As a small business owner, you may show your appreciation to clients by giving them gifts. Unfortunately, the deduction foris limited to a paltry $25 per recipient per year.
Strategy: Learn the “ins” and “outs” of the tax rules. By planning ahead, you can get the most tax-saving bang for your bucks.
In particular, you might benefit from a special rule allowing you to deduct certain gifts as business entertainment.
Here’s the whole story: The $25 limit applies to the value of all gifts given to a recipient during the year. For instance, if you give a client five $20 gift cards, you can only deduct $25 of the total $100 in gifts.
This limit hasn’t been raised in decades. And you can’t circumvent the rules by giving a gift to a client’s spouse or by having your spouse make an additional gift.
However, there is some room to maneuver on items that may be treated as entertainment. Although the tax law limits business entertainment deductions to 50% of the cost, the $25 limitation rule doesn’t apply to entertainment costs.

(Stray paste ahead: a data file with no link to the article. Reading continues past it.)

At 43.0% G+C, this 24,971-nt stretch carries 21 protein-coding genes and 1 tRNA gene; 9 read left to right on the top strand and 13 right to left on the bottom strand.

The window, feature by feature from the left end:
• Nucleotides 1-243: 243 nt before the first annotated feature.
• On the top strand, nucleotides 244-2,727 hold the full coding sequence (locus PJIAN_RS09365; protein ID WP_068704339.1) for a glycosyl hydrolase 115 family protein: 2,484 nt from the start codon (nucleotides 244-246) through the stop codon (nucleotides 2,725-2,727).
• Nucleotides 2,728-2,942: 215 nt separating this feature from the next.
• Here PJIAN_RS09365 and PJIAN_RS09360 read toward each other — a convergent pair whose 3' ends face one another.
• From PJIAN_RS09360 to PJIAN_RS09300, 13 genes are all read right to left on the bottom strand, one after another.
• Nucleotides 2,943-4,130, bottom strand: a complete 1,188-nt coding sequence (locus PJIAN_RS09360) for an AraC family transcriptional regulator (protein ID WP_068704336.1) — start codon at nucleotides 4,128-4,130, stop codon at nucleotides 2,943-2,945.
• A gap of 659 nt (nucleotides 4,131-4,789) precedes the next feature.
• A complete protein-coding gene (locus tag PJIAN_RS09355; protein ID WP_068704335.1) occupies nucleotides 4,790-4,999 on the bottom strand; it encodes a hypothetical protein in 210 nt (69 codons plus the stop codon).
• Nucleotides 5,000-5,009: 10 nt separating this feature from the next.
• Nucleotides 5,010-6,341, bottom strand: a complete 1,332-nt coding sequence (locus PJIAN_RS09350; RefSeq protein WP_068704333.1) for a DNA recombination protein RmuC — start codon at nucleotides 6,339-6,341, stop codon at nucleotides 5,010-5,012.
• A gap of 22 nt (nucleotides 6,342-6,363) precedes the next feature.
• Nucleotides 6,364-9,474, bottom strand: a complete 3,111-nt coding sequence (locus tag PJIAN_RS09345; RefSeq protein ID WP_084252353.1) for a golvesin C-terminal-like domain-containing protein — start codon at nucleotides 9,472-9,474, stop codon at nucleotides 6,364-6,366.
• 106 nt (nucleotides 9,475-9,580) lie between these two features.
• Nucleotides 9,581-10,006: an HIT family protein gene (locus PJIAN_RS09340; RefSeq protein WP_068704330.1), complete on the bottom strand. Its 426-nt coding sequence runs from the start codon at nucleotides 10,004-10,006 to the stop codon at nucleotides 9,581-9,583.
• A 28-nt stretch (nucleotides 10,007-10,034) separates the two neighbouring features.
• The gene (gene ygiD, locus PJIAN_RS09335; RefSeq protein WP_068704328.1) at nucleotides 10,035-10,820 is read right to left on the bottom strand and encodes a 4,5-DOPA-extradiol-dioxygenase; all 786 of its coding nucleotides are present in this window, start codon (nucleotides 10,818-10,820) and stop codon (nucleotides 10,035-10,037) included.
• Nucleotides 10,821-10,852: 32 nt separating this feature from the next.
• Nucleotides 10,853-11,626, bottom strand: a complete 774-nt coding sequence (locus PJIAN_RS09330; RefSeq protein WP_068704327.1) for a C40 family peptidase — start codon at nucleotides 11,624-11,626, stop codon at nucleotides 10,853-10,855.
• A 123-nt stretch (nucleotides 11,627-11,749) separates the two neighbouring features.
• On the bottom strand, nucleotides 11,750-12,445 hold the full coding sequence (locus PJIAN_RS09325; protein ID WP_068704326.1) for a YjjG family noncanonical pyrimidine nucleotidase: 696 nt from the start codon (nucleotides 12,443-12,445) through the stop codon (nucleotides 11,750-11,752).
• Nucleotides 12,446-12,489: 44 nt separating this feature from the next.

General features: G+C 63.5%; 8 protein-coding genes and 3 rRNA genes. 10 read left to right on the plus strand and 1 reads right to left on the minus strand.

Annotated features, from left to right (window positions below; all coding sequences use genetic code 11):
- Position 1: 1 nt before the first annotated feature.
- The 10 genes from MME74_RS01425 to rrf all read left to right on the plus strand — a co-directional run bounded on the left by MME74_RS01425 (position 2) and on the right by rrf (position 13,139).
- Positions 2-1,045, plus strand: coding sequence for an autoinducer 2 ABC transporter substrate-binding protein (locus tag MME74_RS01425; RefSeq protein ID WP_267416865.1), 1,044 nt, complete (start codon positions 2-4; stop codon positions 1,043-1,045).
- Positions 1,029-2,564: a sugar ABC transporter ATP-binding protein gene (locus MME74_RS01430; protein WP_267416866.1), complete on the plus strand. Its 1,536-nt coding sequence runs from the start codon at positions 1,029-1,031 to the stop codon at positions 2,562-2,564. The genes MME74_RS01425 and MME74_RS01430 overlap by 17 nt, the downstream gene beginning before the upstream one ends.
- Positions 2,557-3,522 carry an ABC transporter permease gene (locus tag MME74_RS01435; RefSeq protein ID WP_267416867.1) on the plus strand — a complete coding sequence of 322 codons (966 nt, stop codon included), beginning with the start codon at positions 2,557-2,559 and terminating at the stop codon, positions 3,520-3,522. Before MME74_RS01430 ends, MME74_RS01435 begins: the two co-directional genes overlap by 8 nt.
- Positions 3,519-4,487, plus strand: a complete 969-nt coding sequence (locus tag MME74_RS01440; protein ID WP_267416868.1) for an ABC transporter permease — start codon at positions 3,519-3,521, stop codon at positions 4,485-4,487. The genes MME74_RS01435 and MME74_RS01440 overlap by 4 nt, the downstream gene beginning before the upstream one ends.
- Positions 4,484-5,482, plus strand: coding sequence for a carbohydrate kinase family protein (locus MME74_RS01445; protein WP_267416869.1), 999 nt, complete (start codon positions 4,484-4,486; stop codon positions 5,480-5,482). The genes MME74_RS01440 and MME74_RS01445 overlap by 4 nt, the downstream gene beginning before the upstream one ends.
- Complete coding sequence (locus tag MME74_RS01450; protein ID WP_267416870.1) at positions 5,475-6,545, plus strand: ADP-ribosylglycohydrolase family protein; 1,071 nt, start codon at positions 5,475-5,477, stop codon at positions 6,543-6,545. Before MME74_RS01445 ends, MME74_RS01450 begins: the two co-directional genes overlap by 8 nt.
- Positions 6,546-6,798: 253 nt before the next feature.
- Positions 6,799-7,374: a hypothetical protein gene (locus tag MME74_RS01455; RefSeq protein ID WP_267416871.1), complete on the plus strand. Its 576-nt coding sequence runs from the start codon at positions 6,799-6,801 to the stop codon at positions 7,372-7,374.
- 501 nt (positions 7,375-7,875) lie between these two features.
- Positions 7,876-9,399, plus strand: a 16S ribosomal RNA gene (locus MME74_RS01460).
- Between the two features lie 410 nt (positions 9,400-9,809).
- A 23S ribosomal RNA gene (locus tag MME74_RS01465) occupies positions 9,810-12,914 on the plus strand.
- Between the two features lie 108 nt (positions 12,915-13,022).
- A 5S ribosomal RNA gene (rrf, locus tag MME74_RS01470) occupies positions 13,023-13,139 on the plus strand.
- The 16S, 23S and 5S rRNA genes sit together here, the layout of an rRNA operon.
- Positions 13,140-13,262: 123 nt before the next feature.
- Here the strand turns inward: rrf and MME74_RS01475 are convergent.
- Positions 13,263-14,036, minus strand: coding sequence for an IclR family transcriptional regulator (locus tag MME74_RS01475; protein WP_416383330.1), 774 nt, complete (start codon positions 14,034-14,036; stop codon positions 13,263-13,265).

Example: You give each of your two best clients four courtside tickets to the biggest basketball game of the year. The tickets cost $250 each for a total of $2,000 ($250 × 8). If you treat the tickets as entertainment, you can deduct $1,000 (50% of $2,000). In contrast, if the tickets are treated as business gifts, your deduction is a miniscule $50 ($25 × 2).
Generally, items that may be deducted as either business gifts or entertainment, such as tickets to sporting events and concerts, must be treated as entertainment if you tag along. Conversely, if you give the tickets to a client and don’t attend the event yourself, you have a choice: Deduct the cost as a business gift or entertainment. Usually, you’ll come out ahead with an entertainment deduction.
Tip: Incidental costs—like packaging, insurance and mailing—don’t count toward the $25 business gift limit.